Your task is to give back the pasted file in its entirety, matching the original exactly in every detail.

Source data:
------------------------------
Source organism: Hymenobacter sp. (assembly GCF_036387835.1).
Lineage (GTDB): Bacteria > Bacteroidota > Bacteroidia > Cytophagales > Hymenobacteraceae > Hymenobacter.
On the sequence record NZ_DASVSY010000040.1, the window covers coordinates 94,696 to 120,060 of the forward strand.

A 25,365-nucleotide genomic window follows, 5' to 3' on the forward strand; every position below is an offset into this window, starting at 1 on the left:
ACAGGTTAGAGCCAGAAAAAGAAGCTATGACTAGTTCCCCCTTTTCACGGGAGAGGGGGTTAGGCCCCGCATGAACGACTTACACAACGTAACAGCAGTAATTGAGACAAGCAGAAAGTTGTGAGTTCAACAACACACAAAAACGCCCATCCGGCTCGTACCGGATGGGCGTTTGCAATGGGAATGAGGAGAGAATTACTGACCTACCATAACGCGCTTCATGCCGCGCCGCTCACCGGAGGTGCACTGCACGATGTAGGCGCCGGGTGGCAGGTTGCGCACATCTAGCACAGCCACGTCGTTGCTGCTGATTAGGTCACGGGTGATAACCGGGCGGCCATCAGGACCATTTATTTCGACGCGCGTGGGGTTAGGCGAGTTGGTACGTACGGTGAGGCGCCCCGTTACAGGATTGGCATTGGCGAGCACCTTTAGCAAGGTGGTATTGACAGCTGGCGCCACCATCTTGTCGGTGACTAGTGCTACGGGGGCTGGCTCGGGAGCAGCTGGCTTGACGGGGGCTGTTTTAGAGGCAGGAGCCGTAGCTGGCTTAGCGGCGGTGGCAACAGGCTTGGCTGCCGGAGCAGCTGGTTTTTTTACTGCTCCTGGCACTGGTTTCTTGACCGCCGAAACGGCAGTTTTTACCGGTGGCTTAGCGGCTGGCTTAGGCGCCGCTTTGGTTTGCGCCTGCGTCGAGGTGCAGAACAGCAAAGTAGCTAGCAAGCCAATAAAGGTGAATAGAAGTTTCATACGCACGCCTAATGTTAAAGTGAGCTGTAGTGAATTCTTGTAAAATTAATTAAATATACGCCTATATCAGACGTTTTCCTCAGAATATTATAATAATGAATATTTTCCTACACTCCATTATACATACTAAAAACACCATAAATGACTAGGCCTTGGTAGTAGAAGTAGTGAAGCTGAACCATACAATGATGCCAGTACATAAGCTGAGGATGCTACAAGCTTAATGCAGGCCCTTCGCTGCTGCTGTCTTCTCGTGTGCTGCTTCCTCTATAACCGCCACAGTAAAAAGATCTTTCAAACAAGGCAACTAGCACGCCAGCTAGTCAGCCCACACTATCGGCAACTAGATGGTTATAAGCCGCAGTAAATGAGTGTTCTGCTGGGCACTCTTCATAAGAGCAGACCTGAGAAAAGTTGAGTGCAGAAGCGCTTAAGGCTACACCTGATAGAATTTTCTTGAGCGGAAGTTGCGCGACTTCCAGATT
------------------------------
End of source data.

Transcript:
Source organism: Hymenobacter sp. (assembly GCF_036387835.1).
Lineage (GTDB): Bacteria > Bacteroidota > Bacteroidia > Cytophagales > Hymenobacteraceae > Hymenobacter.
On the sequence record NZ_DASVSY010000040.1, the window covers coordinates 94,696 to 120,060 of the forward strand.

A 25,365-nucleotide genomic window follows, 5' to 3' on the forward strand; every position below is an offset into this window, starting at 1 on the left:
ACAGGTTAGAGCCAGAAAAAGAAGCTATGACTAGTTCCCCCTTTTCACGGGAGAGGGGGTTAGGCCCCGCATGAACGACTTACACAACGTAACAGCAGTAATTGAGACAAGCAGAAAGTTGTGAGTTCAACAACACACAAAAACGCCCATCCGGCTCGTACCGGATGGGCGTTTGCAATGGGAATGAGGAGAGAATTACTGACCTACCATAACGCGCTTCATGCCGCGCCGCTCACCGGAGGTGCACTGCACGATGTAGGCGCCGGGTGGCAGGTTGCGCACATCTAGCACAGCCACGTCGTTGCTGCTGATTAGGTCACGGGTGATAACCGGGCGGCCATCAGGACCATTTATTTCGACGCGCGTGGGGTTAGGCGAGTTGGTACGTACGGTGAGGCGCCCCGTTACAGGATTGGCATTGGCGAGCACCTTTAGCAAGGTGGTATTGACAGCTGGCGCCACCATCTTGTCGGTGACTAGTGCTACGGGGGCTGGCTCGGGAGCAGCTGGCTTGACGGGGGCTGTTTTAGAGGCAGGAGCCGTAGCTGGCTTAGCGGCGGTGGCAACAGGCTTGGCTGCCGGAGCAGCTGGTTTTTTTACTGCTCCTGGCACTGGTTTCTTGACCGCCGAAACGGCAGTTTTTACCGGTGGCTTAGCGGCTGGCTTAGGCGCCGCTTTGGTTTGCGCCTGCGTCGAGGTGCAGAACAGCAAAGTAGCTAGCAAGCCAATAAAGGTGAATAGAAGTTTCATACGCACGCCTAATGTTAAAGTGAGCTGTAGTGAATTCTTGTAAAATTAATTAAATATACGCCTATATCAGACGTTTTCCTCAGAATATTATAATAATGAATATTTTCCTACACTCCATTATACATACTAAAAACACCATAAATGACTAGGCCTTGGTAGTAGAAGTAGTGAAGCTGAACCATACAATGATGCCAGTACATAAGCTGAGGATGCTACAAGCTTAATGCAGGCCCTTCGCTGCTGCTGTCTTCTCGTGTGCTGCTTCCTCTATAACCGCCACAGTAAAAAGATCTTTCAAACAAGGCAACTAGCACGCCAGCTAGTCAGCCCACACTATCGGCAACTAGATGGTTATAAGCCGCAGTAAATGAGTGTTCTGCTGGGCACTCTTCATAAGAGCAGACCTGAGAAAAGTTGAGTGCAGAAGCGCTTAAGGCTACACCTGATAGAATTTTCTTGAGCGGAAGTTGCGCGACTTCCAGATT